SugarPop Reading Challenge Update #2

This has been a long time coming. Sadly, I’ve only made a small dent in the list. BUT since this is only my second update of the year. There are a ton of books to talk about.

Let’s get started, yes? I’ve been working on this post over the last week. I keep getting sidetracked. Why? Most of these books have their ways onto some of my recommendation lists and I end up wanting to work on multiple posts at the same time. Not really productive.

I managed to focus and pull this together though. So, here’s where I’m at with this challenge. Is all hope lost?

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Book Review: Lev by Belle Aurora

Have you read this?

Because if you haven’t you really, really need to. Best part (subjective) it’s also currently part of that Kindle Unlimited thing so you should totally be about it.

Lev is Levsooo…sweet. He’s lived his whole life feeling like he doesn’t fit in. He has a really hard time processing emotions which makes almost impossible for him to read people. It has him feeling socially awkward.

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SugarPop Reading Challenge Update #1

I cannot believe that it’s already February. We’re already a month in and I haven’t done anything yet. AHH!!!

I have 1 more month on this certificate program. Then maybe I’m going to take the certification test. Then maybe I’m going to apply for grad school.  Then maybe, I might apply for a new job. Then maybe, I might have a baby. Just kidding, that one was to see if Kalin was paying attention. Maybe, Maybe Maybe. But we don’t want to talk life goals right now, right?

Let’s talk about books, baby.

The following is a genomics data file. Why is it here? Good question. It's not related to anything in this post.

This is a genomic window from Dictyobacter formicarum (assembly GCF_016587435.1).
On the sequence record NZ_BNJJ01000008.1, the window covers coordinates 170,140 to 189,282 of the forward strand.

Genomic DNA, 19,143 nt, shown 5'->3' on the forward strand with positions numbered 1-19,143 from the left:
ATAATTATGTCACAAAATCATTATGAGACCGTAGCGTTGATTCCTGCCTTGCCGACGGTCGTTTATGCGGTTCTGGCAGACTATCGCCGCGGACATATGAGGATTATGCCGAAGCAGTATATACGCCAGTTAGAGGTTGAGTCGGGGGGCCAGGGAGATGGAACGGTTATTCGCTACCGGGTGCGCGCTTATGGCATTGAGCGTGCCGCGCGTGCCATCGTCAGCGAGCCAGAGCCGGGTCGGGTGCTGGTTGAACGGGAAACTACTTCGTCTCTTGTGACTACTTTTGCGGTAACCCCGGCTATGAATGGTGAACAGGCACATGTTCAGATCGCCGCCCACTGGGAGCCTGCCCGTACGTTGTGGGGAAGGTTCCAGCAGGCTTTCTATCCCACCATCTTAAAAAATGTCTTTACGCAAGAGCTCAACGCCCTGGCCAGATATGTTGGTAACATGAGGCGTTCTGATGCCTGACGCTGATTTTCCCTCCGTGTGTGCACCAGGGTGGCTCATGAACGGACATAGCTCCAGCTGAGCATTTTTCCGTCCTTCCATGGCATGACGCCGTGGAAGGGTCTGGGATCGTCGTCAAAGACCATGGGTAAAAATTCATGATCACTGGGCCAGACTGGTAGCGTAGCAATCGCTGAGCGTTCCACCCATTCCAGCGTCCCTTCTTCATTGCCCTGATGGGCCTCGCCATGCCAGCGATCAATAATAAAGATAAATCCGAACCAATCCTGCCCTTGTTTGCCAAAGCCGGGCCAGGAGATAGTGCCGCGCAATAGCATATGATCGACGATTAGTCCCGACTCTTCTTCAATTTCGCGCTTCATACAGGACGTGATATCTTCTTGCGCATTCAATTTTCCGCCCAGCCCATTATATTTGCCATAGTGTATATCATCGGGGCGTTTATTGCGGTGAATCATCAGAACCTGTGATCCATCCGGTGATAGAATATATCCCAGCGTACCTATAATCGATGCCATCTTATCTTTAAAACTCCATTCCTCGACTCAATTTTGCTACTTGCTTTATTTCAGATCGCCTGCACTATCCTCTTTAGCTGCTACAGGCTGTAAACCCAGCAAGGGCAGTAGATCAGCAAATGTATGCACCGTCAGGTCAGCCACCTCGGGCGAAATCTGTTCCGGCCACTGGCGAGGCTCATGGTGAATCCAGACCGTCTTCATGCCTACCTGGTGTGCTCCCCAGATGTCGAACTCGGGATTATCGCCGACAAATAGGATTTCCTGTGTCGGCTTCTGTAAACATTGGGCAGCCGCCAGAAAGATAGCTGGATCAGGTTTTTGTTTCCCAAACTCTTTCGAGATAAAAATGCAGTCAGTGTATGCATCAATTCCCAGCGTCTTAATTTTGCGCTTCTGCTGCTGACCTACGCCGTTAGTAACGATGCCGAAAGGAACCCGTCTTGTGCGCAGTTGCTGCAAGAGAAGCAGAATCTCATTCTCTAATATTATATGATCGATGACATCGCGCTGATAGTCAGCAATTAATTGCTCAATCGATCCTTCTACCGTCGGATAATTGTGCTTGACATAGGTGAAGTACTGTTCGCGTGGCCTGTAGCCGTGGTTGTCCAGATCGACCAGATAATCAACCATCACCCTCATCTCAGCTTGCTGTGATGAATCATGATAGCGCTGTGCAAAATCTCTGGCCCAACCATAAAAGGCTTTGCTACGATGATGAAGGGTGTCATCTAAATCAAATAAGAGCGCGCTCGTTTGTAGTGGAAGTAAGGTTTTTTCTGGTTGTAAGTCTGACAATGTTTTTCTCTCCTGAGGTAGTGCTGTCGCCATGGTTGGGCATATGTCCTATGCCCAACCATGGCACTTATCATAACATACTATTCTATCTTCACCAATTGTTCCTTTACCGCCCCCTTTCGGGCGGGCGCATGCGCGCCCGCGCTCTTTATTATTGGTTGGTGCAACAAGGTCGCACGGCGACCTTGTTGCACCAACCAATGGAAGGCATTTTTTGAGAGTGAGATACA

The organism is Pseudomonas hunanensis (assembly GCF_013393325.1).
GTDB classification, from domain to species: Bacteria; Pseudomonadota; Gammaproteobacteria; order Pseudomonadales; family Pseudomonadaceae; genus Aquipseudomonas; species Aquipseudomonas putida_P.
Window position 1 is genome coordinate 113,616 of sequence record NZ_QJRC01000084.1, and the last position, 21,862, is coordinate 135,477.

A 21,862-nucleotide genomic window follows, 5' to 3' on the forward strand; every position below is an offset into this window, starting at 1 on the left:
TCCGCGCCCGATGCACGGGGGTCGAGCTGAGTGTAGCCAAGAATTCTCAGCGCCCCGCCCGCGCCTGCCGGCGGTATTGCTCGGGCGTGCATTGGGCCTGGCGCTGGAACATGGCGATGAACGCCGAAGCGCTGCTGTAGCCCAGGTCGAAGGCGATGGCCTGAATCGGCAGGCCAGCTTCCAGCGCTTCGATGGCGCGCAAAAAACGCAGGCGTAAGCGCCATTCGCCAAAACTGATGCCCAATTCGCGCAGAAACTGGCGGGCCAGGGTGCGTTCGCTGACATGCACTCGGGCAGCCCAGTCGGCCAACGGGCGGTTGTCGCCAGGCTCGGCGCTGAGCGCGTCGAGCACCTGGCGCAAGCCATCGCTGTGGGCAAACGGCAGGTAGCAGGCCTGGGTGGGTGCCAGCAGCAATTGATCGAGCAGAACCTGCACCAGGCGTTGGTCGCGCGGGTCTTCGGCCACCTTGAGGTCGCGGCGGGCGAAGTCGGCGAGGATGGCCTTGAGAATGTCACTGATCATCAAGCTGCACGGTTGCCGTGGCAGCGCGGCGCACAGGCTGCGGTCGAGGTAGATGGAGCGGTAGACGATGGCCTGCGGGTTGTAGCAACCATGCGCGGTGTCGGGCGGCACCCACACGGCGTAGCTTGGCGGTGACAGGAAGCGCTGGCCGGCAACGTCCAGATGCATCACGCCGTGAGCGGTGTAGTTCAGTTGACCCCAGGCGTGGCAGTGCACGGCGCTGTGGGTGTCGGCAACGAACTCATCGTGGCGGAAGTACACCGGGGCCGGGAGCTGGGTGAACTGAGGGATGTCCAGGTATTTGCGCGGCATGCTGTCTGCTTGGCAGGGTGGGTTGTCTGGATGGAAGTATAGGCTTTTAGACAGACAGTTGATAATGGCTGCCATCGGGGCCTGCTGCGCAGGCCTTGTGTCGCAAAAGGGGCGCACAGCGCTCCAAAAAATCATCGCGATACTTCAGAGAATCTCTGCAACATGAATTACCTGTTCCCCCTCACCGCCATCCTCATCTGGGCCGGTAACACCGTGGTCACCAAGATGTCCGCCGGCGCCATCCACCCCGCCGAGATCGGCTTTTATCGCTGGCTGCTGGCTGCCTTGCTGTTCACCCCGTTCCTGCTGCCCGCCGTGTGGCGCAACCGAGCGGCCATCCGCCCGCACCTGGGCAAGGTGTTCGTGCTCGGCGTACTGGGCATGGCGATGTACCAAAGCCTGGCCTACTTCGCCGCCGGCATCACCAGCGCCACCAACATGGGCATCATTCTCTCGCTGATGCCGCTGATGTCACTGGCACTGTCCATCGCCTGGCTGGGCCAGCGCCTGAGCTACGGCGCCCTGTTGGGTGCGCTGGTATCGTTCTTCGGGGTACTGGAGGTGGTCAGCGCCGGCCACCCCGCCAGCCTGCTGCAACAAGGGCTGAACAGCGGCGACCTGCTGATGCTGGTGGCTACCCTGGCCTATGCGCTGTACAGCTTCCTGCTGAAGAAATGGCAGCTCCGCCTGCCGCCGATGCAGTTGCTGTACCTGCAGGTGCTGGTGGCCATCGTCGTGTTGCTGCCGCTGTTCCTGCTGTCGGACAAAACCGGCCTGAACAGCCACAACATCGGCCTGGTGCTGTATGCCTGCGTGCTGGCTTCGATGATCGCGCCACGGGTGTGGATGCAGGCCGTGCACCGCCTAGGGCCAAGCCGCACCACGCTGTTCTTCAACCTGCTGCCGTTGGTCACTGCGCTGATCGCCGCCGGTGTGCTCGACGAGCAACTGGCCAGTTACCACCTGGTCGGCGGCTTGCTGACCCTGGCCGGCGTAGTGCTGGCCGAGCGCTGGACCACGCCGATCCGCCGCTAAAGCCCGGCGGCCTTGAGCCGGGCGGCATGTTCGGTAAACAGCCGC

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Book Review: The Waiting Room | Alysha Kaye

Book REVIEW!!!! The Waiting Room by Alysha Kaye

Waiting until a progress update of the challenge wasn’t going to be enough. A review seemed like a better idea. This is not one of those books you can read and not debrief. 

 This book was suggested via twitter. So, if you have a good book you want to share, tell us about it.

We’ll read anything once.

This sort of (read that as definitely) contains spoiler so take note of that before you continue reading.

Forgive me because this will be less of a review and more of a what I thought about the book.  I can’t pick just one quote, so I’m just going to sprinkle a few of my favorites through this. Ready? Okay.

I have always loved the idea of loving someone in this life, the one before and the one after. Call me a romantic. There’s just something about that idea that I seriously can’t get over. 

You know that sequence in UP where we see the love story of Carl and his wife and there are no words? This book is the words missing from that sequence. 

“…most people want to be with someone specific for all their existence.” 

 Their story is told 100 different ways. We know what’s going to happen. They meet, they fall in love, they die and then they reunite Waiting Room.  You almost just want them to die because you know that no matter what happens: it’s going to be okay in the end. I mean for once, we seriously know that and we just aren’t making it up. Especially after the Bus Tragedy of 1960. That was so mean, I thought that was going to be the great love story, but nope.  

 “He was my first everything.”

 It wasn’t just the love story though. It was the room. Everyone’s theories and ideas and the fact that we really never know what life after death is. We didn’t get any answers, no solid leads about what happens when we die, but it’s the truth right? We don’t. It was oddly comforting. I loved how that was written. 

“…I want you like belief of which I have none. I want you like love of which I’ve had little…”

 Then just when we start getting comfortable, the one thing that we depended on in the story is taken away and I seriously felt their pain. I had to take another break. Then it was just one story after the next. It wasn’t as fulfilling without the intermission. 

“She was bitter, full of hate. Her insides and outsides don’t match up.”

 Then you get to the last chapter. The last 5 or 7 sentences of the book and I turn the page and then that’s it. Really? Not nice. So of course I had to read the book again.